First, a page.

xxvi GLOSSARY as well as biological markers that indicate a predisposition in a person for such a disorder but who does not meet diagnostic criteria at the time of the intervention. Internalizing: Problems or disorders that are primarily emotional (e.g., anxiety, depression). Longitudinal study: A study that involves repeated observations of targeted outcomes over a long period of time. Main effect: The effect of an independent variable averaged over all levels of other variables in an experiment. Mediator: A variable factor that explains how an effect occurs (i.e., the causal pathway between an intervention and an outcome). Mental, emotional, and behavioral disorders: A diagnosable mental or substance use disorder. Mental, emotional, and behavioral problems: Difficulties that may be early signs or symptoms of mental disorders but are not frequent or severe enough to meet the criteria for a diagnosis. Mental health promotion: Interventions that aim to enhance the ability to achieve developmentally appropriate tasks (developmental competen- cies) and a positive sense of self-esteem, mastery, well-being, and social inclusion and to strengthen the ability to cope with adversity. Mental illness: A condition that meets DSM-IV diagnostic criteria. Meta-analysis: A statistical analysis that combines the results of several studies that address the same research question. Moderator: A variable factor that influences how an intervention or Âmediator exerts its effect. Natural experimental design: A naturally occurring opportunity to observe the effects of defined variables that approximates the properties of a controlled experiment. Neural systems: Functionally integrated circuits in the nervous system that operate in the context of genetic and environmental influences to pro- duce complex behaviors. Nonexperimental studies: Observational research designs that do not include an experimental manipulation of variables by the researchers. Odds ratio: The ratio of the odds of an outcome occurring in an experi- mental group to the odds of it occurring in a control group, a measure of the size of the effect of an intervention. Pathogenesis: The mechanisms by which etiological factors cause a disease or disorder.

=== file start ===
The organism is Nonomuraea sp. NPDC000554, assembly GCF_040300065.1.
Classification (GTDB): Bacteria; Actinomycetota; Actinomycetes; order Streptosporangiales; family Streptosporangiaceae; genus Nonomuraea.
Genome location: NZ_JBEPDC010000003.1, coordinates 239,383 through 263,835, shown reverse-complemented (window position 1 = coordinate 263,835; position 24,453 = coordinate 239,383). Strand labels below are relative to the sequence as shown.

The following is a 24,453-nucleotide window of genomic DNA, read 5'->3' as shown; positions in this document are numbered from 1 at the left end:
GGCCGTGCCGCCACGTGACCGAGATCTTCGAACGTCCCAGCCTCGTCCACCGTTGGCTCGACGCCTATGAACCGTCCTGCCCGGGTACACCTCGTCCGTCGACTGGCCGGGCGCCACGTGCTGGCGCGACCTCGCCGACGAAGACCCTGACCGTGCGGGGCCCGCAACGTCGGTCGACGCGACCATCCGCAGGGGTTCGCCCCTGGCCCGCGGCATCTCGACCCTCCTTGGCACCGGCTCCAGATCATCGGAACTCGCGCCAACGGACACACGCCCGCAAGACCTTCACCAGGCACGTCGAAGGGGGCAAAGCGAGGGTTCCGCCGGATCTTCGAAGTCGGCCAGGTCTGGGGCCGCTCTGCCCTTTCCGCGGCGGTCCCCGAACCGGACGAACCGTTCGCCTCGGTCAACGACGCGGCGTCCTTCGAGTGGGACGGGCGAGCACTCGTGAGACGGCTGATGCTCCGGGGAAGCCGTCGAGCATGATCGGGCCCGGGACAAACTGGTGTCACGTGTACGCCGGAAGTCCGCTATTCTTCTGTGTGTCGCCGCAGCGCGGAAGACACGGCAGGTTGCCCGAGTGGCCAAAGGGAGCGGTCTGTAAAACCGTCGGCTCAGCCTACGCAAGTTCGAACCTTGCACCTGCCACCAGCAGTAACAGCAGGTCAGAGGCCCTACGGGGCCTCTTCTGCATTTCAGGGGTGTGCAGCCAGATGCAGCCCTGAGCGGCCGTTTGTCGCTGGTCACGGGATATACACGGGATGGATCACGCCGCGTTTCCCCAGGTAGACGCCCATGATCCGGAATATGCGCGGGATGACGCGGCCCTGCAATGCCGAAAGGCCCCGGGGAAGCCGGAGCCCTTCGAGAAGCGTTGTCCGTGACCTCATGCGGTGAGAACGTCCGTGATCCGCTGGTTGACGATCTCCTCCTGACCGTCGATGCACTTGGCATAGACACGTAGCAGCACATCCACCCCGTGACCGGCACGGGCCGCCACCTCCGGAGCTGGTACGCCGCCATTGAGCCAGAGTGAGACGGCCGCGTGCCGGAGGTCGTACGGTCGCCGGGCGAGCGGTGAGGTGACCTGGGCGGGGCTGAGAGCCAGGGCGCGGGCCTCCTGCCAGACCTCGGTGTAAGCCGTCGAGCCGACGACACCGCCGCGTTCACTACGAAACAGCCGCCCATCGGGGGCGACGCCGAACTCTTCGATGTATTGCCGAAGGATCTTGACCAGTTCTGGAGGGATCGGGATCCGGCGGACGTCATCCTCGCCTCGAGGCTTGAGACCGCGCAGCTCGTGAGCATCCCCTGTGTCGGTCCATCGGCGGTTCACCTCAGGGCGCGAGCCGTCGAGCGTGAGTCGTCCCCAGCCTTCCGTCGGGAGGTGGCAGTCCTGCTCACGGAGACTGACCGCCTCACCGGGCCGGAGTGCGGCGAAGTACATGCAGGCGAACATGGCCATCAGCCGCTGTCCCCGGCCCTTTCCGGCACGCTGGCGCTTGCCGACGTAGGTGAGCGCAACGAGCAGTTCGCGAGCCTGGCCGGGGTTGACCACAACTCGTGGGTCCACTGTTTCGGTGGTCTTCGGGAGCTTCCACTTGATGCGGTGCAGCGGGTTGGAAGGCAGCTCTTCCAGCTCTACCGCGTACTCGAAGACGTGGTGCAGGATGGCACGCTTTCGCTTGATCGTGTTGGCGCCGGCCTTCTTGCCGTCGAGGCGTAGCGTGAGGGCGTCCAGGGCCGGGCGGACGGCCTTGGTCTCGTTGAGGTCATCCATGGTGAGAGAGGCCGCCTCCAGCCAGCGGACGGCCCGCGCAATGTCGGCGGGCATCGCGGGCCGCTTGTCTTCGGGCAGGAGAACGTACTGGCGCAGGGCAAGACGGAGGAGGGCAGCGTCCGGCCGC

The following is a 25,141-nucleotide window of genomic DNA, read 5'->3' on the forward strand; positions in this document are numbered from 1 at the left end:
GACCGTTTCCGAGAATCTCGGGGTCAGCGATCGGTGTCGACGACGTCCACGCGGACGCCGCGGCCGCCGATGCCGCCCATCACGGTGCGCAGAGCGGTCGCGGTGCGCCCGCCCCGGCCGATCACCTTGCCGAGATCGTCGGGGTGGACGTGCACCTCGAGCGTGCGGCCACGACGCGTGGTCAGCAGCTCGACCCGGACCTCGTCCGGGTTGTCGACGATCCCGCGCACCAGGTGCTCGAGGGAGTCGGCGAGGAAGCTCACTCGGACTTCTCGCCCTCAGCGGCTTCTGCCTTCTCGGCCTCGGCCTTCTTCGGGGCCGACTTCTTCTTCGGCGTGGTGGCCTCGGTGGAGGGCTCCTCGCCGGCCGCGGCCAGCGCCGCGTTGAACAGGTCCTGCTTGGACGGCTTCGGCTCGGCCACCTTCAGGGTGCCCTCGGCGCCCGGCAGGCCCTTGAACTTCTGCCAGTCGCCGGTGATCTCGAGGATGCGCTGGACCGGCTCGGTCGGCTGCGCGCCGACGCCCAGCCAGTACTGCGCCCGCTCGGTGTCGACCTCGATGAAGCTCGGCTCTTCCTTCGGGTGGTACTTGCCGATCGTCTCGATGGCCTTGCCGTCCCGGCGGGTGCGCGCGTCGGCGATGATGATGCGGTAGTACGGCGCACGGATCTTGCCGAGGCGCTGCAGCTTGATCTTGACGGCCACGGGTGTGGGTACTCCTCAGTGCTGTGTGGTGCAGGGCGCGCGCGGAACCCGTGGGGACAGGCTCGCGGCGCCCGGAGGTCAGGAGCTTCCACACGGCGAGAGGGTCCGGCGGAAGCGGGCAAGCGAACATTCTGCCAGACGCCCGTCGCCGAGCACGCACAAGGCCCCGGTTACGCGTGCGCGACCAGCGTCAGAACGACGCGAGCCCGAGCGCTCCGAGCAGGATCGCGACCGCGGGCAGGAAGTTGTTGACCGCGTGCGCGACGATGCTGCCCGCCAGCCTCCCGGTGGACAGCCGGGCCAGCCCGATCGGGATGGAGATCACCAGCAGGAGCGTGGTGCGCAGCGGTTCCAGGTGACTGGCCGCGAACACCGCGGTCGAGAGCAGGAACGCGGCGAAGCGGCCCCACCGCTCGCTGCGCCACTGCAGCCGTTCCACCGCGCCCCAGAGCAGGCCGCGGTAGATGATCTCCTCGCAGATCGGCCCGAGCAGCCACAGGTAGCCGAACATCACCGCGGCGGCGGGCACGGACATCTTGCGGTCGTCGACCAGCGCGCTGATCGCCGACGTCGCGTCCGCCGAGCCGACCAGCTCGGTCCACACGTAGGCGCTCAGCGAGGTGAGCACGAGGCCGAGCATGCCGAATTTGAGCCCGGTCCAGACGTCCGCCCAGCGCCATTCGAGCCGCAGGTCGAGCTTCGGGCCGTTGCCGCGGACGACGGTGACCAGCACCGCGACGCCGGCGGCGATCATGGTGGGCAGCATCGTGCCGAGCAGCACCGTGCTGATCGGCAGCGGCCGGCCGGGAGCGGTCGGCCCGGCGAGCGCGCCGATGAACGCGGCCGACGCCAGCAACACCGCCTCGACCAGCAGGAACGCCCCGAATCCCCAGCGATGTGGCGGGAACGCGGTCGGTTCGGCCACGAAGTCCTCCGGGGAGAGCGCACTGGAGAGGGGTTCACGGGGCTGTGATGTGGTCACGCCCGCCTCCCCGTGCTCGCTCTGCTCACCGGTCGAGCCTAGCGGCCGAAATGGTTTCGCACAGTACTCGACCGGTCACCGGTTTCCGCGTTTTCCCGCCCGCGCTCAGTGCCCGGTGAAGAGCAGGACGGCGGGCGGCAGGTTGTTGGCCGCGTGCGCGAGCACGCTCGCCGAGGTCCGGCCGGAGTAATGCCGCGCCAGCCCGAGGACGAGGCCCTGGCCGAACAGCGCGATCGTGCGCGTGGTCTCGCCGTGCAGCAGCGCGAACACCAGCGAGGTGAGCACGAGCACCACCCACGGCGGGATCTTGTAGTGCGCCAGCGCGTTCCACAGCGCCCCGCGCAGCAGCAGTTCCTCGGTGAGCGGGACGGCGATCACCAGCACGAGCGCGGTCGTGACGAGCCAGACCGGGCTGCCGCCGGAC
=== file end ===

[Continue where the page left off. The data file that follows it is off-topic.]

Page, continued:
GLOSSARY xxvii Pathophysiology: The disturbance of normal functions that are the result of a disease or disorder. Phenotype: An individualâs observed physical or behavioral characteristics. Polymorphism: A variation in genetic sequence. Premorbid: A sign or symptom that occurs before the development of disease. Pre-post studies: Nonrandomized studies that evaluate an intervention on the basis of the changes that occur in the same subject from a baseline (the âpreâ measurement) to after the intervention period (the âpostâ measurement). Prevalence: The total number of cases of a disorder in a population. Prevention: Interventions that occur prior to the onset of a disorder that are intended to prevent or reduce risk for the disorder. Prevention research: The study of theory and practice related to the preven- tion of social, physical, and mental health problems, including etiology, methodology, epidemiology, and intervention. Prevention science: A multidisciplinary field devoted to the scientific study of the theory, research, and practice related to the prevention of social, physical, and mental health problems, including etiology, epidemiology, and intervention. Preventionist: A practitioner who delivers prevention interventions. Problem behaviors: Behaviors with negative effects that are often signs or symptoms of mental, emotional, or behavioral disorders that may not be frequent or severe enough to meet the criteria for a diagnosis (e.g., aggressiveness, early alcohol use) but have substantial personal, family, and societal costs. Prodrome: An early, nonspecific set of symptoms that indicate the onset of disease before specific, diagnosable symptoms occur. Protective factor: A characteristic at the biological, psychological, family, or community (including peers and culture) level that is associated with a lower likelihood of problem outcomes or that reduces the negative impact of a risk factor on problem outcomes. Psychiatric disorder: A condition that meets DSM-IV diagnostic criteria. Psychopathology: Behaviors and experiences that are indicative of mental, emotional, or behavioral disorder or impairment. Qualitative data: Research information that is descriptive but not measured or quantified for statistical analysis. Qualitative review: A review of research evidence relevant to a research question that does not include new statistical analysis. Quantitative data: Research information that is measured for statistical analysis.